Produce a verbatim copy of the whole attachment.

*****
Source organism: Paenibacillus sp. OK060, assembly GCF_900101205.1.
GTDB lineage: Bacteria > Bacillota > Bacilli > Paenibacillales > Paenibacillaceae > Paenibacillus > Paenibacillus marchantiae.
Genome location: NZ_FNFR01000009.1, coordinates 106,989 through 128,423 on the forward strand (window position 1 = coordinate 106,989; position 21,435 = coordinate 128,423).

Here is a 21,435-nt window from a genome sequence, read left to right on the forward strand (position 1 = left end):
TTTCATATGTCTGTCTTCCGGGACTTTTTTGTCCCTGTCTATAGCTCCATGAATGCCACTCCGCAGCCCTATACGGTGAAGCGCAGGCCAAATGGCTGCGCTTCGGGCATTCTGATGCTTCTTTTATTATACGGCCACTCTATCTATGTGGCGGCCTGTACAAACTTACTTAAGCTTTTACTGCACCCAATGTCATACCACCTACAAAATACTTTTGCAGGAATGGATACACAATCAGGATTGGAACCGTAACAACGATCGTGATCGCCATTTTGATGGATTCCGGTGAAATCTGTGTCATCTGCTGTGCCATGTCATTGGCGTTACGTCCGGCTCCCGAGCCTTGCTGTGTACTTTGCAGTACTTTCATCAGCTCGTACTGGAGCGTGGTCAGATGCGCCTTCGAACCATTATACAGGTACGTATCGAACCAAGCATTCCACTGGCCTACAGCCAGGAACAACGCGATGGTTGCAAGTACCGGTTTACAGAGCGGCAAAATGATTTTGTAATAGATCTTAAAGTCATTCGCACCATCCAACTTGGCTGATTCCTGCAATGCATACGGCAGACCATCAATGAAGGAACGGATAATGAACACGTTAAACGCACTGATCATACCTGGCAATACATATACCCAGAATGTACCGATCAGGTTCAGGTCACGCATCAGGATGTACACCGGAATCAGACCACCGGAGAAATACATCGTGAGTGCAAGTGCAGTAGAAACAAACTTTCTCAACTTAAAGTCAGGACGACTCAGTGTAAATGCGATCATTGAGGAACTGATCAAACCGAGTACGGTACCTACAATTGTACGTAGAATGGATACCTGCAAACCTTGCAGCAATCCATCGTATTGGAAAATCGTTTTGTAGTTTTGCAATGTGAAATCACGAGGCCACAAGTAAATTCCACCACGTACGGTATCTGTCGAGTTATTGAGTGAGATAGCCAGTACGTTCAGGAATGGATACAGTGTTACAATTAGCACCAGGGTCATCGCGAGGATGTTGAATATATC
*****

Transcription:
Source organism: Paenibacillus sp. OK060, assembly GCF_900101205.1.
GTDB lineage: Bacteria > Bacillota > Bacilli > Paenibacillales > Paenibacillaceae > Paenibacillus > Paenibacillus marchantiae.
Genome location: NZ_FNFR01000009.1, coordinates 106,989 through 128,423 on the forward strand (window position 1 = coordinate 106,989; position 21,435 = coordinate 128,423).

Here is a 21,435-nt window from a genome sequence, read left to right on the forward strand (position 1 = left end):
TTTCATATGTCTGTCTTCCGGGACTTTTTTGTCCCTGTCTATAGCTCCATGAATGCCACTCCGCAGCCCTATACGGTGAAGCGCAGGCCAAATGGCTGCGCTTCGGGCATTCTGATGCTTCTTTTATTATACGGCCACTCTATCTATGTGGCGGCCTGTACAAACTTACTTAAGCTTTTACTGCACCCAATGTCATACCACCTACAAAATACTTTTGCAGGAATGGATACACAATCAGGATTGGAACCGTAACAACGATCGTGATCGCCATTTTGATGGATTCCGGTGAAATCTGTGTCATCTGCTGTGCCATGTCATTGGCGTTACGTCCGGCTCCCGAGCCTTGCTGTGTACTTTGCAGTACTTTCATCAGCTCGTACTGGAGCGTGGTCAGATGCGCCTTCGAACCATTATACAGGTACGTATCGAACCAAGCATTCCACTGGCCTACAGCCAGGAACAACGCGATGGTTGCAAGTACCGGTTTACAGAGCGGCAAAATGATTTTGTAATAGATCTTAAAGTCATTCGCACCATCCAACTTGGCTGATTCCTGCAATGCATACGGCAGACCATCAATGAAGGAACGGATAATGAACACGTTAAACGCACTGATCATACCTGGCAATACATATACCCAGAATGTACCGATCAGGTTCAGGTCACGCATCAGGATGTACACCGGAATCAGACCACCGGAGAAATACATCGTGAGTGCAAGTGCAGTAGAAACAAACTTTCTCAACTTAAAGTCAGGACGACTCAGTGTAAATGCGATCATTGAGGAACTGATCAAACCGAGTACGGTACCTACAATTGTACGTAGAATGGATACCTGCAAACCTTGCAGCAATCCATCGTATTGGAAAATCGTTTTGTAGTTTTGCAATGTGAAATCACGAGGCCACAAGTAAATTCCACCACGTACGGTATCTGTCGAGTTATTGAGTGAGATAGCCAGTACGTTCAGGAATGGATACAGTGTTACAATTAGCACCAGGGTCATCGCGAGGATGTTGAATATATC